Staff working papers
The lack of improvement in allocative efficiency plays a quantitatively important role in the productivity slowdown in the United States and the widening Canada–US productivity gap.
This paper studies the effects of financial development, taking into account both formal and informal financing. Using cross-country firm-level data, we document that informal financing is utilized more by rich countries than poor countries.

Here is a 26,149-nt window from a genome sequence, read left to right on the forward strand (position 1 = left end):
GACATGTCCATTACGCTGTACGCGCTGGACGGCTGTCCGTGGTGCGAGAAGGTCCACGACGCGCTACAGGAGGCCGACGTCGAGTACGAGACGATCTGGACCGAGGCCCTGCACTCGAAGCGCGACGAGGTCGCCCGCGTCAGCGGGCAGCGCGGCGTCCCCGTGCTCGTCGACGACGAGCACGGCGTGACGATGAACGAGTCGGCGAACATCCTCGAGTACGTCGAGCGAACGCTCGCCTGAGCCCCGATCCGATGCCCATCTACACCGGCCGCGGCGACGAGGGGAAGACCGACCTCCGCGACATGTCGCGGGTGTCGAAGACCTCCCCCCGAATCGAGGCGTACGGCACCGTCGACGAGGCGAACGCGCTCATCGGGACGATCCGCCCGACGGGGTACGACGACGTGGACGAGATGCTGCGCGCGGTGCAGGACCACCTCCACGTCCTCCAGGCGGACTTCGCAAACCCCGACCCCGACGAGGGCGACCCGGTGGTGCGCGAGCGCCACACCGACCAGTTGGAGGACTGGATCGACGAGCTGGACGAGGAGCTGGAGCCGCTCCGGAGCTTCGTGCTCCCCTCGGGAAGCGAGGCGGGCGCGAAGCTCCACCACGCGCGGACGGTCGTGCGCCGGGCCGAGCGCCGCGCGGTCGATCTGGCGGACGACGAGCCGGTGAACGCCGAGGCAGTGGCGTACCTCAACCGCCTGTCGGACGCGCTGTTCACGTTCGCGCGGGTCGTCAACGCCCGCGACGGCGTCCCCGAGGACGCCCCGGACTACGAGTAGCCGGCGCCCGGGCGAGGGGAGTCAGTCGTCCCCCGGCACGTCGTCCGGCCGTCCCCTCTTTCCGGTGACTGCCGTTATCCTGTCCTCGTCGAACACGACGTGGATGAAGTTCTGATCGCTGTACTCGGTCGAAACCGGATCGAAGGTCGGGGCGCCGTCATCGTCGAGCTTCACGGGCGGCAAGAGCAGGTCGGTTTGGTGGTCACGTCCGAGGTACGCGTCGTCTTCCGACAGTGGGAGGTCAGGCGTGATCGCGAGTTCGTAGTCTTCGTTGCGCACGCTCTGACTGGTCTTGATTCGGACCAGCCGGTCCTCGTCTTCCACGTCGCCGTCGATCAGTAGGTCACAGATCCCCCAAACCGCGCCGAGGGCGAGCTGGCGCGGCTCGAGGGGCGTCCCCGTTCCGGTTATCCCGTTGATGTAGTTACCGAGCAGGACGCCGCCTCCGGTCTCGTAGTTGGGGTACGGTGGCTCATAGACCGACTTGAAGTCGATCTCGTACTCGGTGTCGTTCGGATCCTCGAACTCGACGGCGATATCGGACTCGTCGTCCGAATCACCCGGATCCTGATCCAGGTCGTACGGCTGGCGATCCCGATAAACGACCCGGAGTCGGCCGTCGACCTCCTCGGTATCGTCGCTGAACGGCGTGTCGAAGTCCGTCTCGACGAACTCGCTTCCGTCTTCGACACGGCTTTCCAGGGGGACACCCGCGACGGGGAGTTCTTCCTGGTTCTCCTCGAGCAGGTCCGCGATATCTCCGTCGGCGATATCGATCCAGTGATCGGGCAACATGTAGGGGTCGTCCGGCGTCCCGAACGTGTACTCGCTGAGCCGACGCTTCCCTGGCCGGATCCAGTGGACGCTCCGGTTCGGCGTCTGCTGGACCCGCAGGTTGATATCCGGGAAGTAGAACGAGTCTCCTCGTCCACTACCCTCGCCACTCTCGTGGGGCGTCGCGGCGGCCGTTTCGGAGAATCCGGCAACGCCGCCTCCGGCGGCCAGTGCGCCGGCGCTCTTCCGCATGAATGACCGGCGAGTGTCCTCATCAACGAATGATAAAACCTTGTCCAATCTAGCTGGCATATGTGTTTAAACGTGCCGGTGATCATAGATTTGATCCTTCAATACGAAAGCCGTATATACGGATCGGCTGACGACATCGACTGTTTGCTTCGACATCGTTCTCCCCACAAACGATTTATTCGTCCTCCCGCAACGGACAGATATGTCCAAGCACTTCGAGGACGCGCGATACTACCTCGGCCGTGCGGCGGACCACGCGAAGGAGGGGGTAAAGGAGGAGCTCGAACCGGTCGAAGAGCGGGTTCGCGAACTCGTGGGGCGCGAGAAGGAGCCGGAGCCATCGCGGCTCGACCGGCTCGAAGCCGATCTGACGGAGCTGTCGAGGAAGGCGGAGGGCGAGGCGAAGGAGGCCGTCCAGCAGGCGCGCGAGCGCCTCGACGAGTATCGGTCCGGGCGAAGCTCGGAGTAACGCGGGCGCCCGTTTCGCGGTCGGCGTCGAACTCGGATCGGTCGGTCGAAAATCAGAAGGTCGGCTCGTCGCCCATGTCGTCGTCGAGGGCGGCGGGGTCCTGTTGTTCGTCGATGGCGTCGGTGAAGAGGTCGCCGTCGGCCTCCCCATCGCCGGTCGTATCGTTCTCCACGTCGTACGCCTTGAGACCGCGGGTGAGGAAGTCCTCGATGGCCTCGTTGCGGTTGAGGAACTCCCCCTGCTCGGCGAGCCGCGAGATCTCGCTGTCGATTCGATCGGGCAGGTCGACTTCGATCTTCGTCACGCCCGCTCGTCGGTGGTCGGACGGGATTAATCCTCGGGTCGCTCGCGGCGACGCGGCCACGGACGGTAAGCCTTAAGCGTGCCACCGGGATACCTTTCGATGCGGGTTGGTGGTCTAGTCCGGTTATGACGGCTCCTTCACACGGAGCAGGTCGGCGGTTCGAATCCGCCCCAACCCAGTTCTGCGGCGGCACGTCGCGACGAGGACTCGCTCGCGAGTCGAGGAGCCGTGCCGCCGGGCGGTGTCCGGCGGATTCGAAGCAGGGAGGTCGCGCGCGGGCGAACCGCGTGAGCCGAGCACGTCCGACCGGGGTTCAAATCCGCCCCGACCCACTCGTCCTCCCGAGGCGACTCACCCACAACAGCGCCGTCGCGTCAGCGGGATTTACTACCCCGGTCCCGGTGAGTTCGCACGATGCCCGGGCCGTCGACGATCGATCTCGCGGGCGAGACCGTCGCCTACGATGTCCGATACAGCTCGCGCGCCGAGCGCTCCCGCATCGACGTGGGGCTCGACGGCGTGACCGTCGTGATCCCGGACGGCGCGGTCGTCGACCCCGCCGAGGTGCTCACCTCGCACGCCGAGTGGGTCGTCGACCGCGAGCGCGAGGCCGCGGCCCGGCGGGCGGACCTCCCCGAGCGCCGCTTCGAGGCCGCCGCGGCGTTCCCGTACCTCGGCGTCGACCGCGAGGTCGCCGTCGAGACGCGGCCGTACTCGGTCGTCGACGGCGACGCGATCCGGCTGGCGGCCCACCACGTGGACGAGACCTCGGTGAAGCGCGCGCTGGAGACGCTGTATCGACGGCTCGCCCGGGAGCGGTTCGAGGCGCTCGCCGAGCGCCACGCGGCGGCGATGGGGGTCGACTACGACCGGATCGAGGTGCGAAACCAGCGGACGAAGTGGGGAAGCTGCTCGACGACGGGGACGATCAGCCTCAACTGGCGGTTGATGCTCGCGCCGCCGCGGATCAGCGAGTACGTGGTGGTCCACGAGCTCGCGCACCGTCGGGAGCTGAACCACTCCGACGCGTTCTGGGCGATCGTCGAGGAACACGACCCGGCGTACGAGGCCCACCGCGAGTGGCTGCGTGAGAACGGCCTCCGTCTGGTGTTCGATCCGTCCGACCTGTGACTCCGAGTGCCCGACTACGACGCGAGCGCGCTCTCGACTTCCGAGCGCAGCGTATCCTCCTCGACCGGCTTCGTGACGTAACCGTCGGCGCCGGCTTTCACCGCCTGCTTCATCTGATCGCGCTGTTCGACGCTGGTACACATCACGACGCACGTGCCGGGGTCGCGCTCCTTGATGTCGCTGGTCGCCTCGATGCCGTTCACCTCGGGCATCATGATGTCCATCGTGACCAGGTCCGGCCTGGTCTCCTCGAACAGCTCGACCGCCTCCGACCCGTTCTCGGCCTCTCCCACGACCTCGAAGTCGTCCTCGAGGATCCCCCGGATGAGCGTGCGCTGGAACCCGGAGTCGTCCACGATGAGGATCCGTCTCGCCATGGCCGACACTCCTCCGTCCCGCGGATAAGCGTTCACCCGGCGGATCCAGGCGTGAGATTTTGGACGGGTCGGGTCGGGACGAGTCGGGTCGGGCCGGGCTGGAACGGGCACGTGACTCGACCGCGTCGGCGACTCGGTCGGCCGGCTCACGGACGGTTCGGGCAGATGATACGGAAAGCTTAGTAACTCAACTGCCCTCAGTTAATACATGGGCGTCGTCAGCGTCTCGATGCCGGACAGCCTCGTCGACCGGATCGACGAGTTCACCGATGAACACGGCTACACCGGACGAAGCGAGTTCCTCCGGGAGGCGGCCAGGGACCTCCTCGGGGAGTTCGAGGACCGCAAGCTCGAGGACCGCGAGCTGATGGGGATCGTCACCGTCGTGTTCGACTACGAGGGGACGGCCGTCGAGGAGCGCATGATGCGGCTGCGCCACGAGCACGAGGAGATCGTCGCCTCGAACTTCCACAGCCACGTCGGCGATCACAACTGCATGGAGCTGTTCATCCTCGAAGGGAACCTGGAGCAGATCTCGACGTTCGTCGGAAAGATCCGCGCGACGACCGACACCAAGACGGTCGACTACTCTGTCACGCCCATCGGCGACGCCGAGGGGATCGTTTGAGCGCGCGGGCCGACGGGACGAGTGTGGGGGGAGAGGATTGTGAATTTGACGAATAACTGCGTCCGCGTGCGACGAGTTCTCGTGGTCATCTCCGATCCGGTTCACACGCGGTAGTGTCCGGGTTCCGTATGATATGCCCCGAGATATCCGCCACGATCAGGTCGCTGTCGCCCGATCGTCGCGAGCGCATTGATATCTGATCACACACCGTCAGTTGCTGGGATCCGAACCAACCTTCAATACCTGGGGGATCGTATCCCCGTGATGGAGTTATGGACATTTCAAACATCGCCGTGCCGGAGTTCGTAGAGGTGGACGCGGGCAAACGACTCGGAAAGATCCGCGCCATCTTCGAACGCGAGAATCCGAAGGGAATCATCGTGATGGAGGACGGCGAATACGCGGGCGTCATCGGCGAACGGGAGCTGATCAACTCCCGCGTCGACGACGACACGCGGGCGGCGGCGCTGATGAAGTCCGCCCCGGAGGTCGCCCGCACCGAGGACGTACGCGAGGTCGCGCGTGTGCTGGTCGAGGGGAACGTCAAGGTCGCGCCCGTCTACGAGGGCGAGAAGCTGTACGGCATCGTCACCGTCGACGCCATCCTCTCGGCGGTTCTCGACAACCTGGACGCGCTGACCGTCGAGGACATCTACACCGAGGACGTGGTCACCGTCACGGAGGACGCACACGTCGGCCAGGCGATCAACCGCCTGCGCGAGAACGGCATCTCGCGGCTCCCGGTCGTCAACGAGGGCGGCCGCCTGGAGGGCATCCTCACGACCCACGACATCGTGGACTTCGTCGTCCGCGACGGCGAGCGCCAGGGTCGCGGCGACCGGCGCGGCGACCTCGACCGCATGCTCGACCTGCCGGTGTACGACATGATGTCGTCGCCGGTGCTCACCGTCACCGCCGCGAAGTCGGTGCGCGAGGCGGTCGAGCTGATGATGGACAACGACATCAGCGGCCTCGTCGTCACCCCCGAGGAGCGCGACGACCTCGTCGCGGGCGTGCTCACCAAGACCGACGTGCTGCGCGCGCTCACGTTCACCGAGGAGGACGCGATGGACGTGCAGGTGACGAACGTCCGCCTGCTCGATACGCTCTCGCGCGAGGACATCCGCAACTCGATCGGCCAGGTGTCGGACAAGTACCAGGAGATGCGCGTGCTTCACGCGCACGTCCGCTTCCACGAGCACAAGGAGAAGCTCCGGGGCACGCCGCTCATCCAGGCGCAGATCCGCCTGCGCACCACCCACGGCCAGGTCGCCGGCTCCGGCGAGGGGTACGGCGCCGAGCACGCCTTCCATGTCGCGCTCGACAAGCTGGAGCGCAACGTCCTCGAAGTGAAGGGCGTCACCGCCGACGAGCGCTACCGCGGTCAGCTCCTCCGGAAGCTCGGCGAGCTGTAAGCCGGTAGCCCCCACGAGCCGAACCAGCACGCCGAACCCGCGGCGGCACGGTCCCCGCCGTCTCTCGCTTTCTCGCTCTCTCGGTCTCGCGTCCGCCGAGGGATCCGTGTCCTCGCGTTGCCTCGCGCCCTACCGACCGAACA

In an economy where production takes place in multiple stages and is subject to financial frictions, how firms finance intermediate inputs matters for aggregate outcomes. This paper focuses on trade credit—the lending and borrowing of input goods between firms—and quantifies its aggregate impacts during the Great Recession.